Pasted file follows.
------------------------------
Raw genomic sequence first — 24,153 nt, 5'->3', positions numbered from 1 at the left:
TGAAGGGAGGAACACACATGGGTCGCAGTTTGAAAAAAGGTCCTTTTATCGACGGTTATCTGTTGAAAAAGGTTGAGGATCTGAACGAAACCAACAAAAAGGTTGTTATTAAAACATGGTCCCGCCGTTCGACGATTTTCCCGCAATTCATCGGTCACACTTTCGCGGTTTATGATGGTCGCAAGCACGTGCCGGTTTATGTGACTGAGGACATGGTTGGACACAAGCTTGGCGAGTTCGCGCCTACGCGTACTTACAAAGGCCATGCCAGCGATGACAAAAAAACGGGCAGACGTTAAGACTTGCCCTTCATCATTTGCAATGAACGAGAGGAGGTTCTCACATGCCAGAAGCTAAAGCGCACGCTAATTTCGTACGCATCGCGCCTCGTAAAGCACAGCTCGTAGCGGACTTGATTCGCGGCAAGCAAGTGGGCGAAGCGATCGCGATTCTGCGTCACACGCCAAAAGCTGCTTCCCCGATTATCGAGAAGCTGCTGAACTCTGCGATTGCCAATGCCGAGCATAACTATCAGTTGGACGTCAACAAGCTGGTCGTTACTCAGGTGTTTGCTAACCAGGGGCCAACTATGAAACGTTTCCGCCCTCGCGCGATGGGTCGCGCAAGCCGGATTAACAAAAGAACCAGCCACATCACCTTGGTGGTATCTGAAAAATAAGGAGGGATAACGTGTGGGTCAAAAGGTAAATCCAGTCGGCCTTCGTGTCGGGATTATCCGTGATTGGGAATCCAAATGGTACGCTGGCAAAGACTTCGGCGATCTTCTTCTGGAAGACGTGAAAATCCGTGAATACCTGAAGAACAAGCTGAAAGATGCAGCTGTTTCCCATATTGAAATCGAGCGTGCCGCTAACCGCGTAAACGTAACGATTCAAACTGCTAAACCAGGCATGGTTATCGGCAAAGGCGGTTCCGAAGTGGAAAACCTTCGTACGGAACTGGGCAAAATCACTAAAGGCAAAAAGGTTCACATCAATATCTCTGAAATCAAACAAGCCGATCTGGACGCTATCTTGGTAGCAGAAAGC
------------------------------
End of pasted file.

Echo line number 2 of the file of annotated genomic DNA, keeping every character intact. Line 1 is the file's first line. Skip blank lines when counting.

TGAAGGGAGGAACACACATGGGTCGCAGTTTGAAAAAAGGTCCTTTTATCGACGGTTATCTGTTGAAAAAGGTTGAGGATCTGAACGAAACCAACAAAAAGGTTGTTATTAAAACATGGTCCCGCCGTTCGACGATTTTCCCGCAATTCATCGGTCACACTTTCGCGGTTTATGATGGTCGCAAGCACGTGCCGGTTTATGTGACTGAGGACATGGTTGGACACAAGCTTGGCGAGTTCGCGCCTACGCGTACTTACAAAGGCCATGCCAGCGATGACAAAAAAACGGGCAGACGTTAAGACTTGCCCTTCATCATTTGCAATGAACGAGAGGAGGTTCTCACATGCCAGAAGCTAAAGCGCACGCTAATTTCGTACGCATCGCGCCTCGTAAAGCACAGCTCGTAGCGGACTTGATTCGCGGCAAGCAAGTGGGCGAAGCGATCGCGATTCTGCGTCACACGCCAAAAGCTGCTTCCCCGATTATCGAGAAGCTGCTGAACTCTGCGATTGCCAATGCCGAGCATAACTATCAGTTGGACGTCAACAAGCTGGTCGTTACTCAGGTGTTTGCTAACCAGGGGCCAACTATGAAACGTTTCCGCCCTCGCGCGATGGGTCGCGCAAGCCGGATTAACAAAAGAACCAGCCACATCACCTTGGTGGTATCTGAAAAATAAGGAGGGATAACGTGTGGGTCAAAAGGTAAATCCAGTCGGCCTTCGTGTCGGGATTATCCGTGATTGGGAATCCAAATGGTACGCTGGCAAAGACTTCGGCGATCTTCTTCTGGAAGACGTGAAAATCCGTGAATACCTGAAGAACAAGCTGAAAGATGCAGCTGTTTCCCATATTGAAATCGAGCGTGCCGCTAACCGCGTAAACGTAACGATTCAAACTGCTAAACCAGGCATGGTTATCGGCAAAGGCGGTTCCGAAGTGGAAAACCTTCGTACGGAACTGGGCAAAATCACTAAAGGCAAAAAGGTTCACATCAATATCTCTGAAATCAAACAAGCCGATCTGGACGCTATCTTGGTAGCAGAAAGC